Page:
“Cityhood supporter Stuart Simon said the county report greatly underestimated money the city would make on parking and traffic citations and bed taxes from two luxury hotels under construction.

“Simon said the report also overstated costs, especially the $3.6 million price tag for police enforcement on land and in the small craft harbor.

“Cityhood backers said the boundaries of Marina del Rey should include the 800-acre Marina with its 5,800 apartments and 6,000 boat slips, and 900 acres to the south where the Summa Corp. plans to build a huge, $1 billion planned community called Playa Vista,” stated the Times article.

“The county, however, has already given preliminary approval to the city of Los Angeles to annex the southern portion. The open fields are owned almost entirely by Summa, and the firm’s officials say they want their development to be part of the city of Los Angeles.

“The powerful opponents claim that cityhood is merely a device to extend rent control, which expired in Marina del Rey and other unincorporated parts of the county this year.

The Times article continued, “Tucker admitted that rent control is important to Marina residents, many of whom were hit with large rent increases after controls expired. But he said increases in crime and high-rise development also concern them.”

[Los Angeles Times reporter Judy Pasternak wrote two articles about LAFCO’s decision on Marina cityhood. The first article, dated March 13, 1986 was titled, “LAFCO Report Urges Denial of Marina Vote on Cityhood.” The second article, dated March 27, 1986 was titled “LAFCO Blocks Vote; Marina Bid on Cityhood Rejected.”]

The following information is from two abstracts of Pasternak’s articles:

On March 13, 1986, Times reporter Pasternak wrote, “Ruth Benell also wrote that the cityhood campaign is based solely on the hope that rent control would be imposed after incorporation. She wrote that ‘rent control in and of itself is not sufficient justification for the incorporation of a city.’”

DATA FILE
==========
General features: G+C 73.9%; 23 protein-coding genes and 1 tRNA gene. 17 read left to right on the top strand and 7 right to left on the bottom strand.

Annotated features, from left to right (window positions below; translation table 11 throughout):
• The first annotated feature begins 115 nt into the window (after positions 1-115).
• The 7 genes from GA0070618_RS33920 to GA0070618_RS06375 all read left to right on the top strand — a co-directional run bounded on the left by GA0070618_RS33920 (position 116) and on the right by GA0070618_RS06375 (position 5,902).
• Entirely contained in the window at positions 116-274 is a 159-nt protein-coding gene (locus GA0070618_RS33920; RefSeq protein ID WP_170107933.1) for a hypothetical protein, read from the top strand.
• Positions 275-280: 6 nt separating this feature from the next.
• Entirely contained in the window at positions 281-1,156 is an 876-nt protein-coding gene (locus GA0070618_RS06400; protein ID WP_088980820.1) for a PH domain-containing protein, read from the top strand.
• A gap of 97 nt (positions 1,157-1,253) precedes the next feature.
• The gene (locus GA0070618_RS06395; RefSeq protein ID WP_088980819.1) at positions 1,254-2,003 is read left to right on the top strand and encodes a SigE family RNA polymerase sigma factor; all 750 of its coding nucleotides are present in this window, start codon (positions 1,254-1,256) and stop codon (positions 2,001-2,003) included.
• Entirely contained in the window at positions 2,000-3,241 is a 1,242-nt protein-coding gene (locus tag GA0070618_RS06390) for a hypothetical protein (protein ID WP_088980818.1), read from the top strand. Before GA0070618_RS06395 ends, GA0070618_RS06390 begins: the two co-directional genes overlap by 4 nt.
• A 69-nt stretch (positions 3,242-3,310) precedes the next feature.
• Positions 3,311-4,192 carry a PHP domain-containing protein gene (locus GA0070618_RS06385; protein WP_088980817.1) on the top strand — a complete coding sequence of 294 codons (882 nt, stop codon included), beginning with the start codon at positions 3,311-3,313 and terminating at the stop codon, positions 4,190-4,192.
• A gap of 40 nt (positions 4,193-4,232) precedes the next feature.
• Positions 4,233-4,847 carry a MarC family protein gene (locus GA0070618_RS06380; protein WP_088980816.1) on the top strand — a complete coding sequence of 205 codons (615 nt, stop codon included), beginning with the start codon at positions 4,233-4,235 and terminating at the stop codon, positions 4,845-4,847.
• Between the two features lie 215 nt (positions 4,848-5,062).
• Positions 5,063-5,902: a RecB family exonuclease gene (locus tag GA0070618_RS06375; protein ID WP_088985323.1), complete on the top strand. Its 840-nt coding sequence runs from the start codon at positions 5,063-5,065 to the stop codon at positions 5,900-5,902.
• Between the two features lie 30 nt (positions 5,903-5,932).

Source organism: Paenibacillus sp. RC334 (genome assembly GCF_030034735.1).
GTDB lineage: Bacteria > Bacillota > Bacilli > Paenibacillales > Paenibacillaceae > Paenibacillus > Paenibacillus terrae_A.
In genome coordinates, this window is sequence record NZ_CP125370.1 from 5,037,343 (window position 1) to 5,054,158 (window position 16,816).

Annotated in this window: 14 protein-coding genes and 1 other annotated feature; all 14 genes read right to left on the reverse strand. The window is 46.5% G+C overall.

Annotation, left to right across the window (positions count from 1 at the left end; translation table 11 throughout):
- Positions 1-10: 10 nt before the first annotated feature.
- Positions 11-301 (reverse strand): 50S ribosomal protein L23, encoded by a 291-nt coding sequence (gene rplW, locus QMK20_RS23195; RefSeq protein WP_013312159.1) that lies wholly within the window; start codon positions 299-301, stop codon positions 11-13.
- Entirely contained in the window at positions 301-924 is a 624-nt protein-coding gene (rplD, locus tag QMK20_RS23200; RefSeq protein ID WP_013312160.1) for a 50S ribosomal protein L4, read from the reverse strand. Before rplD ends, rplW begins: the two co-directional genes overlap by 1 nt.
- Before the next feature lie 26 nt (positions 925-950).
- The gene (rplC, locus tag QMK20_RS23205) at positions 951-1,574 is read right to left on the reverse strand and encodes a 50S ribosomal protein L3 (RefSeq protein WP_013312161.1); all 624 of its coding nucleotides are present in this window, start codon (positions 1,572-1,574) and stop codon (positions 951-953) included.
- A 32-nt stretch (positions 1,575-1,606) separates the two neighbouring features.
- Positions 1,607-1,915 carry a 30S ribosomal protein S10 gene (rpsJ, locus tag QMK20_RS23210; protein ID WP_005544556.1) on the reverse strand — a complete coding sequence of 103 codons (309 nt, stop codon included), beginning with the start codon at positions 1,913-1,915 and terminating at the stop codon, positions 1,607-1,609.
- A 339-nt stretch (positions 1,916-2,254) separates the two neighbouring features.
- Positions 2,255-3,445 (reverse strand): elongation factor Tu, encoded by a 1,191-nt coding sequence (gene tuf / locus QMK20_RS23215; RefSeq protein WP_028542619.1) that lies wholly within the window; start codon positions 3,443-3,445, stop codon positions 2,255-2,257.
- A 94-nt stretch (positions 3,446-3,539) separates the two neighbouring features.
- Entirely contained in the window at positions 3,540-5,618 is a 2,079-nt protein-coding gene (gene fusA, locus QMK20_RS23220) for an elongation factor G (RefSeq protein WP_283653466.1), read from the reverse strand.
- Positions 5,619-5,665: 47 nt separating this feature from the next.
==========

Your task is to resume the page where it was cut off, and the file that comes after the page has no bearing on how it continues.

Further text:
“On March 26, commissioners will conduct a public hearing on cityhood supporters’ application to incorporate. If commissioners approve the application, the Board of Supervisors must set an election. If commissioners deny it, as recommended, cityhood backers will have no recourse but the courts.

The Times article continues, “Benell’s conclusions did not surprise cityhood backers, who forced the study by submitting 468 voters’ signatures last month.”

[Submitted signatures actually numbered 1,700, but the required minimum amount was 1,400. After required certification of the voters’ signatures by the county registrar, the number may have officially dropped to 1,468.]

In Times reporter Pasternak’s March 27, 1986 article she wrote, “Cityhood backers said the commission action will not end their campaign to incorporate the Marina. ‘The issues are still there and we will continue forward in our quest,’ said Simon, a director of Marina del Rey Cityhood Inc.

“Future efforts to form a city of Marina del Rey would face even more obstacles than this one has. The incorporation group gathered its signatures just before new rules took effect governing cityhood in areas where more than 50 percent of the land is publicly owned. The legislation that Gov. (George) Deukmejian signed last October, allows the county Board of Supervisors to derail a cityhood attempt in such cases merely by objecting to the state commission.”

The Times article continued, “Hy Tucker, president of the cityhood group, said he had expected the commission’s denial, despite his plea for a postponement. Tucker and consultant Fred Christianson told the commission they had not been able to get enough information to complete an analysis of the finances of a city of Marina del Rey.”